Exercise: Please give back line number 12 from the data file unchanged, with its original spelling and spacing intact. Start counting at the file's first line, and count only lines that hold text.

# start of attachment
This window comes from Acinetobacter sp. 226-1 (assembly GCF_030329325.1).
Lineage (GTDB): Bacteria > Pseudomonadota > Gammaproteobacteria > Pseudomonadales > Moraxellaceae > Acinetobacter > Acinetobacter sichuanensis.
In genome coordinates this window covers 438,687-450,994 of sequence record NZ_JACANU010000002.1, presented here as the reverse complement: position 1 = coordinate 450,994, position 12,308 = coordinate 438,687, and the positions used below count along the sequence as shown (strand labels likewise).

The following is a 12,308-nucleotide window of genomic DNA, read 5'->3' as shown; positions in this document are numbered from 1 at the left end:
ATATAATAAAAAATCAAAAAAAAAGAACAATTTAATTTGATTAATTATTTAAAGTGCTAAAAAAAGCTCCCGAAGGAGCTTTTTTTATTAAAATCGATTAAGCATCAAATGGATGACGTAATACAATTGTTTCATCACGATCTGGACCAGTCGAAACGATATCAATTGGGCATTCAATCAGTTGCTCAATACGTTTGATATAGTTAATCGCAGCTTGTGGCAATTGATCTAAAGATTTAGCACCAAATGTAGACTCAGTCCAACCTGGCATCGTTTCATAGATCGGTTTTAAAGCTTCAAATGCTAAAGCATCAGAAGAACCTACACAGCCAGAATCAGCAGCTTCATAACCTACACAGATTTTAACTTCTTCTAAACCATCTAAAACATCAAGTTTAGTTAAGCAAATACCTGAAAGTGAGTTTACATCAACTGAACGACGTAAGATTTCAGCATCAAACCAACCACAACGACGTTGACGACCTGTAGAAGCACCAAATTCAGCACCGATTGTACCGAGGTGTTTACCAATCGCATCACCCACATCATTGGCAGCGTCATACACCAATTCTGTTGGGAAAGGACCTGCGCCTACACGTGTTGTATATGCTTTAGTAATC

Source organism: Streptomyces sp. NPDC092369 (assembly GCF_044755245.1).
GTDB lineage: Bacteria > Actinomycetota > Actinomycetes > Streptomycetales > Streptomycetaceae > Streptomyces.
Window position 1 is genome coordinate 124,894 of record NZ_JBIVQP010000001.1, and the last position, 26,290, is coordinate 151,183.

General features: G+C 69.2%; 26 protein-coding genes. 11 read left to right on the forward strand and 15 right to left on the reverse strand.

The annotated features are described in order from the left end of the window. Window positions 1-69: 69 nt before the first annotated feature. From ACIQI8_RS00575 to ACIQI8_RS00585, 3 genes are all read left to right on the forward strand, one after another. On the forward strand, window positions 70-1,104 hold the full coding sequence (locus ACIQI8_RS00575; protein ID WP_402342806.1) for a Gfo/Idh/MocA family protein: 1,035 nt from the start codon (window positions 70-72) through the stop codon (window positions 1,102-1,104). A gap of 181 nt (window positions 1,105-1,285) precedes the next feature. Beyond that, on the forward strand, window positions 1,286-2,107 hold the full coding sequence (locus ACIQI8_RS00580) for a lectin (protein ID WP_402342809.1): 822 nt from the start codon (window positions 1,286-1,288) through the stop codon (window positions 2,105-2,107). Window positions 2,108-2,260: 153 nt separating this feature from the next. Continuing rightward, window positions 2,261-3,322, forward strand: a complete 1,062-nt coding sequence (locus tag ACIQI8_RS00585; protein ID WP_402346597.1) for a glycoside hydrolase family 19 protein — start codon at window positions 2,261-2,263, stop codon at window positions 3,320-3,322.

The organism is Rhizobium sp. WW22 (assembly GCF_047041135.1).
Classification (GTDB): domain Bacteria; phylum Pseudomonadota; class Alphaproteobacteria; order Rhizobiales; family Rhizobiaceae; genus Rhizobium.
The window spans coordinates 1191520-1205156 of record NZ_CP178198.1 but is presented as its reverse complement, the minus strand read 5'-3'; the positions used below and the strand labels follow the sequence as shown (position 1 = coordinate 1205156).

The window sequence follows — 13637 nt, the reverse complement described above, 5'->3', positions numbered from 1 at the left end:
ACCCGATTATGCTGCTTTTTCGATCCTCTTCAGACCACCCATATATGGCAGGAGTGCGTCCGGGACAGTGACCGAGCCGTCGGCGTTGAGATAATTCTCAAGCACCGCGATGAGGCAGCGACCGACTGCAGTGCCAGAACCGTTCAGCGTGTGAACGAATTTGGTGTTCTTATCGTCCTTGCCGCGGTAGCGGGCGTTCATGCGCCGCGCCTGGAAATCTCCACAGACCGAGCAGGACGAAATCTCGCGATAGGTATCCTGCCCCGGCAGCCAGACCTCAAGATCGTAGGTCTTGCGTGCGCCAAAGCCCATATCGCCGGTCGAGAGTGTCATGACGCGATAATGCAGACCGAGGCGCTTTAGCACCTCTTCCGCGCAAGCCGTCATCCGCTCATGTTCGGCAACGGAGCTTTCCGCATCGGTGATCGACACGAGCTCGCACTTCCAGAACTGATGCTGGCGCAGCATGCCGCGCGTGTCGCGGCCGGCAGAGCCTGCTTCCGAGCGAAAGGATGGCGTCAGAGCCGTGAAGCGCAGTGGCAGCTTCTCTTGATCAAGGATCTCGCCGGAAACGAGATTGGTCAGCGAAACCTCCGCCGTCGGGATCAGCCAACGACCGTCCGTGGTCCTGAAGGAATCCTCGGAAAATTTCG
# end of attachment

Classification (GTDB): domain Bacteria; phylum Pseudomonadota; class Alphaproteobacteria; order Rhizobiales; family Rhizobiaceae; genus Rhizobium.